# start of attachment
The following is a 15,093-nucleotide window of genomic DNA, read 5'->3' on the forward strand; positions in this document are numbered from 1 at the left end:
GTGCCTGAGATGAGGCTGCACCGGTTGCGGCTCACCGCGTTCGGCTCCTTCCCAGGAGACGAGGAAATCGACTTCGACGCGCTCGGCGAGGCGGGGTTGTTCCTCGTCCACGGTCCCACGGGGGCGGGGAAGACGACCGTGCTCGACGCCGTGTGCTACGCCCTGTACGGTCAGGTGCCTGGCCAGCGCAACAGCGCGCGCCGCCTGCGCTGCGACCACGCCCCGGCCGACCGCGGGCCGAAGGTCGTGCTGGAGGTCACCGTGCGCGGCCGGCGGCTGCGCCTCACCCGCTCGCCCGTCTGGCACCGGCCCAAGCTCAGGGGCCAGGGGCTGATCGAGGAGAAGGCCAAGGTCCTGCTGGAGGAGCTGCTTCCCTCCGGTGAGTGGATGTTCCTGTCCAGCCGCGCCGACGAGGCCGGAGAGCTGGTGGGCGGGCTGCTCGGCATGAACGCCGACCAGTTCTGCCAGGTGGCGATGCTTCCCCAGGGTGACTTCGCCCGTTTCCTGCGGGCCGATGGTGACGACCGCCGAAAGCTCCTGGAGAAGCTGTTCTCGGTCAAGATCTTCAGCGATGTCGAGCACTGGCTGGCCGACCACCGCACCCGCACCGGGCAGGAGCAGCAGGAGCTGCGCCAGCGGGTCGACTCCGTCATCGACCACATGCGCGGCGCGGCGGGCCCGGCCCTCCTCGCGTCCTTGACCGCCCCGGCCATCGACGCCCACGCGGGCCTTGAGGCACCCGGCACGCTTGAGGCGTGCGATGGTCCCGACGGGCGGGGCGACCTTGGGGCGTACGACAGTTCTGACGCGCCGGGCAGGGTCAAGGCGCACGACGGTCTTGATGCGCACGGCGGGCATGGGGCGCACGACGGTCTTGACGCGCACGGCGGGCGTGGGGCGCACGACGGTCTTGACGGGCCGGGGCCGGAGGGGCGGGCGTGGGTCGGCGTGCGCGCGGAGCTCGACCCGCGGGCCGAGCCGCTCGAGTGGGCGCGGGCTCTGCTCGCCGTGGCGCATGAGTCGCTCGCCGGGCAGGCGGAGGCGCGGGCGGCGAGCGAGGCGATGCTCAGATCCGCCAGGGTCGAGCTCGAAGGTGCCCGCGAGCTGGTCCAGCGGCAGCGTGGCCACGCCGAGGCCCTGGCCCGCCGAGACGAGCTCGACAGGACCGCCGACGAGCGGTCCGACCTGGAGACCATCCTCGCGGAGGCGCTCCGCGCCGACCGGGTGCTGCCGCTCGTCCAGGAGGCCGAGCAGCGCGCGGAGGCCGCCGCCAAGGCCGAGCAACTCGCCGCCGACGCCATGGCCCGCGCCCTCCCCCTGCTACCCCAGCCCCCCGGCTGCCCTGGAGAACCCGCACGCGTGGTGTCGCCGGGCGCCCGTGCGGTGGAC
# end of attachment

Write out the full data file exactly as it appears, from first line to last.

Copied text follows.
The following is a 15,093-nucleotide window of genomic DNA, read 5'->3' on the forward strand; positions in this document are numbered from 1 at the left end:
GTGCCTGAGATGAGGCTGCACCGGTTGCGGCTCACCGCGTTCGGCTCCTTCCCAGGAGACGAGGAAATCGACTTCGACGCGCTCGGCGAGGCGGGGTTGTTCCTCGTCCACGGTCCCACGGGGGCGGGGAAGACGACCGTGCTCGACGCCGTGTGCTACGCCCTGTACGGTCAGGTGCCTGGCCAGCGCAACAGCGCGCGCCGCCTGCGCTGCGACCACGCCCCGGCCGACCGCGGGCCGAAGGTCGTGCTGGAGGTCACCGTGCGCGGCCGGCGGCTGCGCCTCACCCGCTCGCCCGTCTGGCACCGGCCCAAGCTCAGGGGCCAGGGGCTGATCGAGGAGAAGGCCAAGGTCCTGCTGGAGGAGCTGCTTCCCTCCGGTGAGTGGATGTTCCTGTCCAGCCGCGCCGACGAGGCCGGAGAGCTGGTGGGCGGGCTGCTCGGCATGAACGCCGACCAGTTCTGCCAGGTGGCGATGCTTCCCCAGGGTGACTTCGCCCGTTTCCTGCGGGCCGATGGTGACGACCGCCGAAAGCTCCTGGAGAAGCTGTTCTCGGTCAAGATCTTCAGCGATGTCGAGCACTGGCTGGCCGACCACCGCACCCGCACCGGGCAGGAGCAGCAGGAGCTGCGCCAGCGGGTCGACTCCGTCATCGACCACATGCGCGGCGCGGCGGGCCCGGCCCTCCTCGCGTCCTTGACCGCCCCGGCCATCGACGCCCACGCGGGCCTTGAGGCACCCGGCACGCTTGAGGCGTGCGATGGTCCCGACGGGCGGGGCGACCTTGGGGCGTACGACAGTTCTGACGCGCCGGGCAGGGTCAAGGCGCACGACGGTCTTGATGCGCACGGCGGGCATGGGGCGCACGACGGTCTTGACGCGCACGGCGGGCGTGGGGCGCACGACGGTCTTGACGGGCCGGGGCCGGAGGGGCGGGCGTGGGTCGGCGTGCGCGCGGAGCTCGACCCGCGGGCCGAGCCGCTCGAGTGGGCGCGGGCTCTGCTCGCCGTGGCGCATGAGTCGCTCGCCGGGCAGGCGGAGGCGCGGGCGGCGAGCGAGGCGATGCTCAGATCCGCCAGGGTCGAGCTCGAAGGTGCCCGCGAGCTGGTCCAGCGGCAGCGTGGCCACGCCGAGGCCCTGGCCCGCCGAGACGAGCTCGACAGGACCGCCGACGAGCGGTCCGACCTGGAGACCATCCTCGCGGAGGCGCTCCGCGCCGACCGGGTGCTGCCGCTCGTCCAGGAGGCCGAGCAGCGCGCGGAGGCCGCCGCCAAGGCCGAGCAACTCGCCGCCGACGCCATGGCCCGCGCCCTCCCCCTGCTACCCCAGCCCCCCGGCTGCCCTGGAGAACCCGCACGCGTGGTGTCGCCGGGCGCCCGTGCGGTGGAC